war crimes in Ukraine

The Tribunal for Putin (T4P) global initiative was set up in response to the all-out war launched by Russia against Ukraine in February 2022.

The Izoliatsiia Grinder in Russia-Controlled Donets’k

Stanislav Aseyev, Andreas Umland
One of the most brutal places of incarceration in the occupied territories of Eastern Ukraine – the so-called “Donetsk” and “Lugansk Peoples Republics” – is the secret Izoliatsiia (Isolation) prison in the city of Donets’k

One of the most brutal places of incarceration in the occupied territories of Eastern Ukraine – the so-called “Donetsk” and “Lugansk Peoples Republics” known by their Russian acronyms DNR/LNR – is the secret Izoliatsiia (Isolation) prison in the city of Donets’k. Since 2018, Izoliatsiia has become widely known in mass media and especially notorious for its cruelty. Among others, Stanislav Aseyev, who was held in the prison for 28 months, has published widely on Izoliatsiia.

According to Aseyev’s first-hand observations in Izoliatsiia, more than a hundred civilians went through the de facto concentration camp, in 2018-2019. Most of the captives in the Izoliatsiia prison experienced torture by electric shocks, beating, psychological torture, mock executions as well as rape. Many were forced to do hard physical labor.

The Office of the United Nations High Commissioner for Human Rights [OHCHR] Report on the Human Rights Situation in Ukraine 16 November 2019 to 15 February 2020 (pp. 38-42) collected extensive witness testimonies on, among others, the Izoliatsiia torture prison:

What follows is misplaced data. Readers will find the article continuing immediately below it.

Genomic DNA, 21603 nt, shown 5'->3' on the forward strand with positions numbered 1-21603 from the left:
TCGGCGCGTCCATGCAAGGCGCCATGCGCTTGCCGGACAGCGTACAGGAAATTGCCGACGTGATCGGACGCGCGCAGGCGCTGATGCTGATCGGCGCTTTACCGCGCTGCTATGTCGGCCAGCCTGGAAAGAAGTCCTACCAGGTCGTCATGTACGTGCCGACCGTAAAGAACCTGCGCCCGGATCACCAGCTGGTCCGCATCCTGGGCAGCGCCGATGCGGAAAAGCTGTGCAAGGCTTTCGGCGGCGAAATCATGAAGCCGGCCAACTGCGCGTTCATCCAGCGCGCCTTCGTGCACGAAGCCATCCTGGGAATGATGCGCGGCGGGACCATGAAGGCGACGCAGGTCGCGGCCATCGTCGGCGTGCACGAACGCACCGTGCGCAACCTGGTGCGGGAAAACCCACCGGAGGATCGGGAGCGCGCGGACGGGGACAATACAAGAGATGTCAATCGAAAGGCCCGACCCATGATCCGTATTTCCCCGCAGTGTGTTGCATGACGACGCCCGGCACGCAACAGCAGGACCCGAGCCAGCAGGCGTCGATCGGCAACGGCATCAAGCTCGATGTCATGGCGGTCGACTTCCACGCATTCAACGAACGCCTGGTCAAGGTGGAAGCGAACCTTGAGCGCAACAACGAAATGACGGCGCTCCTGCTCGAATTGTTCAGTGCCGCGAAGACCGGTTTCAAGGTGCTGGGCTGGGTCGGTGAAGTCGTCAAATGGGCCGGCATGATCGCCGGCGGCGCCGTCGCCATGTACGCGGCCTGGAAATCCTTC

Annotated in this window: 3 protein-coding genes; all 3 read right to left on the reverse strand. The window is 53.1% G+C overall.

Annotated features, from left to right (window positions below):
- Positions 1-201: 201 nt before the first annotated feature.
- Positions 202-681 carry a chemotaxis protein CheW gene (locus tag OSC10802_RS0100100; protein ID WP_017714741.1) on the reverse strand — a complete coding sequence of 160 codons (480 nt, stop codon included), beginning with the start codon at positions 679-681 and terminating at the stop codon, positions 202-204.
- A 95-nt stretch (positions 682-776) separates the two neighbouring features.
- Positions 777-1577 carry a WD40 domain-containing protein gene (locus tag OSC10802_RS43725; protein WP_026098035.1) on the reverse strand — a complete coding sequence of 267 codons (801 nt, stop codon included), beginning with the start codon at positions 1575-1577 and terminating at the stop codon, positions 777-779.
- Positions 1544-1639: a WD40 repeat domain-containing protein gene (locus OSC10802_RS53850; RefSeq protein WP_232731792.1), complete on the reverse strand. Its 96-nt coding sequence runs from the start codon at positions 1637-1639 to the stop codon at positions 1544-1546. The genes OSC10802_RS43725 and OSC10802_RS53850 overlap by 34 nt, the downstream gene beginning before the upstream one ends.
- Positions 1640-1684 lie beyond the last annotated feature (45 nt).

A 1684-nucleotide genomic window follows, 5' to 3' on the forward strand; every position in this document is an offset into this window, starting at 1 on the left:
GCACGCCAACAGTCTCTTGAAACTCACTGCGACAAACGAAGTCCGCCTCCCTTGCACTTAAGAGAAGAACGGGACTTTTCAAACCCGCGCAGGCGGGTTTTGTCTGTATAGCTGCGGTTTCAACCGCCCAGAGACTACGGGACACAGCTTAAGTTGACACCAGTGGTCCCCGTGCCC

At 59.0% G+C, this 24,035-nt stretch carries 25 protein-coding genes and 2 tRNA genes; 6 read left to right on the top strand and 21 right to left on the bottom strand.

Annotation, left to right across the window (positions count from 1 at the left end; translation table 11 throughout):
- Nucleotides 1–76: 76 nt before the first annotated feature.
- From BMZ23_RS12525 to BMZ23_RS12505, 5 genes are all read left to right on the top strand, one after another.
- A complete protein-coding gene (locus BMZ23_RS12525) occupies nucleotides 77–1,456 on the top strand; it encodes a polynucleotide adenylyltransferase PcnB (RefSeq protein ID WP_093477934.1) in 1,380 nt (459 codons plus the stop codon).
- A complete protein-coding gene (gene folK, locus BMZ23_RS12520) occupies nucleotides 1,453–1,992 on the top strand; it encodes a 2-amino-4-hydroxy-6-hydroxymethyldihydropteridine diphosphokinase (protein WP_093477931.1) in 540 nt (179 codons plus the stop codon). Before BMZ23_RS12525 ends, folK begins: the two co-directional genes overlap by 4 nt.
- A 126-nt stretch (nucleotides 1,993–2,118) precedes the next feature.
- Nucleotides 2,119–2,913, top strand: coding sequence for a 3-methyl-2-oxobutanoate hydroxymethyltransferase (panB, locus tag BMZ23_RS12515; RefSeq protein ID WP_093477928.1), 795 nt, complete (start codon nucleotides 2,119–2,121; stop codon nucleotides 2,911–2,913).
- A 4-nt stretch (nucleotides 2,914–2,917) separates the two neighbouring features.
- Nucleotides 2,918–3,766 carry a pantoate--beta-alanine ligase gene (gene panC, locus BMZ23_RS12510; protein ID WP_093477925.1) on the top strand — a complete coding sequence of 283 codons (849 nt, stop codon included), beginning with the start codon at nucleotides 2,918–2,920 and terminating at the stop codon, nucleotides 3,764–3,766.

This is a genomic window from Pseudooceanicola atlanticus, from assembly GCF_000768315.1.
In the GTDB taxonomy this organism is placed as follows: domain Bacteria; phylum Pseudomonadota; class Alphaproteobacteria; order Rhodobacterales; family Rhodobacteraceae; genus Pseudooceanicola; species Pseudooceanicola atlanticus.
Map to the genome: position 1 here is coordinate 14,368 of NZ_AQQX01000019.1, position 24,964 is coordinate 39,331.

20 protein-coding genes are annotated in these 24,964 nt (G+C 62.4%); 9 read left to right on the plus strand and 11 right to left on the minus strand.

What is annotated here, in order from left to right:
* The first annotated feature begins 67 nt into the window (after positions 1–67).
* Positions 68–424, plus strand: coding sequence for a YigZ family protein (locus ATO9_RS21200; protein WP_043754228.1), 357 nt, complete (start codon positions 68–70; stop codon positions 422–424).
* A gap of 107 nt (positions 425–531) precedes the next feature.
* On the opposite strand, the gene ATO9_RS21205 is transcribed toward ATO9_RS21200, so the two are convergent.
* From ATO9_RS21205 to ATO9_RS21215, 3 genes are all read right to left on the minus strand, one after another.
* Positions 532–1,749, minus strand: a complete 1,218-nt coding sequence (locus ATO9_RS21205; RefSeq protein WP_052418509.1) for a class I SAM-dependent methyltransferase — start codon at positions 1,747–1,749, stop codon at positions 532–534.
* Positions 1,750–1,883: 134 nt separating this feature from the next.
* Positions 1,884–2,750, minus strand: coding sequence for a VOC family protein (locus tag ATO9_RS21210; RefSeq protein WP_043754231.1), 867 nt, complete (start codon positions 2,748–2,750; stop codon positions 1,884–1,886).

“One detainee told OHCHR that his cellmates told him they had been ordered by the ‘Izoliatsiia’ guards ‘to make him talk’, and therefore forced him to march in place all night long in the cell, saying ‘If you do not do it, they will hurt all of us’. Detainees told OHCHR that in ‘Izoliatsiia’, ‘press cells’ were set up, where detainees were intimidated or beaten by cellmates to make them confess. One detainee was threatened that he would be forced to perform oral sex on other detainees in a ‘press cell’ if he did not confess. […] In addition to the beatings during interrogations, ‘Izoliatsiia’ detainees told OHCHR that personnel and other detainees cooperating with the ‘administration’ would beat them to coerce them to confess or to punish them for their alleged pro-Ukraine views or for allegedly disobeying the rules or orders. One detainee was regularly beaten for a year while in ‘Izoliatsiia’ as punishment for his pro-Ukraine views. Guards stepped on his toes and used a baton to hit him on his heels and legs causing him severe pain. Another detainee said he was beaten daily to make him confess and needed help to stand or use the toilet. […] In ‘Izoliatsiia’, a separate room with a table and relevant equipment was used to administer electric shocks. For example, one detainee was tied to the table, hand cuffed and hooded. Perpetrators attached one electrode to his genitalia and inserted a metal tube with a second electrode into his anus. He was subjected to painful electric shocks for several minutes, during which he lost consciousness several times. When he screamed, they put a cloth into his mouth. Another detainee told OHCHR that he was put on the table, hooded and with his arms and legs tied. Perpetrators attached electric wires to his feet and poured water on them. Some detainees held in ‘Izoliatsiia’ could not prevent themselves from urinating and defecating during electrocution. […A]nother detainee told OHCHR that [...h]is genitalia was also repeatedly hit with a metal rod. As a result of this torture and sexual violence, the skin on his genitalia turned black and peeled off over several weeks. After refusing to confess to espionage, one detainee was put in a cell where one of the cellmates took off his pants and attempted to force the victim to engage in oral sex. Another detainee said that he witnessed the head of the ‘Izoliatsiia’ detention facility come to the cell and order detainees to engage in oral sex. One detainee told OHCHR that while in ‘Izoliatsiia’, he heard guards scream at female detainees on their way to the shower: ‘Go shave your [vaginas]. You are about to go upstairs to work it off.’ […] Several detainees reported that in ‘Izoliatsiia’, a health professional was present during their interrogations and torture. The man revived those who lost consciousness, and guided the perpetrators about how to torture to inflict maximum pain without causing death. He also examined detainees before the torture and asked about their medical conditions; measured their blood pressure or pulse; and gave injections. He told one detainee during torture: ‘We can kill you anytime we want.’”